Approaches to Infrared Travel Photography

Much-respected, multi-awarding winning photographer Nevada Weir has been exploring infrared photography since the film days. Like me, when she converted to digital photography in the early 2000’s she also re-discovered infrared photography via the digital medium. Since those early days she teaches, speaks at seminars, and leads rarefied tours around the world. She has also developed a unique and special – to my eyes anyway – approach to infrared travel photography. Look at her images and see for yourself.  

I won’t go deeply into the technical aspects of infrared photography here (if interested, check out this detailed Wikipedia page or this short article), but there are two basic approaches to it: creating faux color images or converting the images to black-and-white. Color infrared photography requires that in addition to permitting infrared wavelengths to touch the camera’s sensor, you also allow certain amounts of visible light. B/W infrared photography instead necessities the removal of any color – if any is there. You may hear talk amongst IR photographers of what “cut-off” their cameras are. What they are referring to is what bandwidth range their given filter or camera conversion is. Alpine resident Clarence Spencer (who has converted all my IR cameras) has a good page detailing the IR filter options. The take-away is that for color IR your camera should capture in the 590nm+ wavelength whilst for B/W IR photography it is preferred to shoot 720nm+.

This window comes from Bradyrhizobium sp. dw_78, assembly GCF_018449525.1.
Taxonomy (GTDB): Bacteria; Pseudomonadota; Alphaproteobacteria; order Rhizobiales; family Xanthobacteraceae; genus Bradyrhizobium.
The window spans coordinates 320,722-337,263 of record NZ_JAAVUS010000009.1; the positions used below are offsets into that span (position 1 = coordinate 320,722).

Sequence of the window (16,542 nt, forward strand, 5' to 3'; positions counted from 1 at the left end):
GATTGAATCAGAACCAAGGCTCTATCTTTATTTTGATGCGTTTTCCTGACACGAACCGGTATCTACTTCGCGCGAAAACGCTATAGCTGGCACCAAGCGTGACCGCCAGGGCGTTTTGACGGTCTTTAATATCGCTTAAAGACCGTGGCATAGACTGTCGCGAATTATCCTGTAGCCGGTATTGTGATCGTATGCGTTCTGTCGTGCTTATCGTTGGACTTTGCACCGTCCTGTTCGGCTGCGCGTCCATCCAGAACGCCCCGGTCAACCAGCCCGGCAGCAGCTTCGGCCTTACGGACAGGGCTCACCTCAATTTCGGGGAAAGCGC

In text messaging conversations I’ve had with her – as well as on her website – Nevada has been clear that she does not do black-and-white IR photography. Instead, she has developed a color infrared style that not only suits her subject matter and compositions but is very creative and is easily identifiable as being hers. Most of the color infrared photography images I have seen are strongly false-color centric (some might say tending to garish at times) with cyan or emerald skies and magenta foliage dominating. My own dabbling with my 665nm converted camera was fun but ultimately not something that I seriously pursued. Nevada uses 590nm converted cameras, but her processing is very subtle and creates dreamy images that successfully blend pastel colors with a slightly monotone back palette. She talks a bit about her approach here and has taught her techniques as well. If it is not clear yet, I greatly admire her creative vision and what she is able to do with it.

Other than the “dabbling” I mentioned above, my approach to infrared travel photography is perhaps more basic and certainly less medium-and-genre bendingly creative as Nevada’s is. I primarily use IR to explore and display black-and-white images with strong light, deep shadows, lines and patterns in landscapes, cities, villages, ruins, and temples. Unlike with Nevada’s images, people, if present, are not the main subject. With color infrared photography Nevada is exploring what she calls “The Invisible World.” My IR explorations over the last twenty years have yielded several projects variously labeled “In a Different Light.” This is what is so interesting and ultimately rewarding about photography: we are all using basically the same or at least very similar tools and yet the ability to explore, discover, and share different worlds is there for all of us.

Below are four infrared explorations each from three recent overseas trips.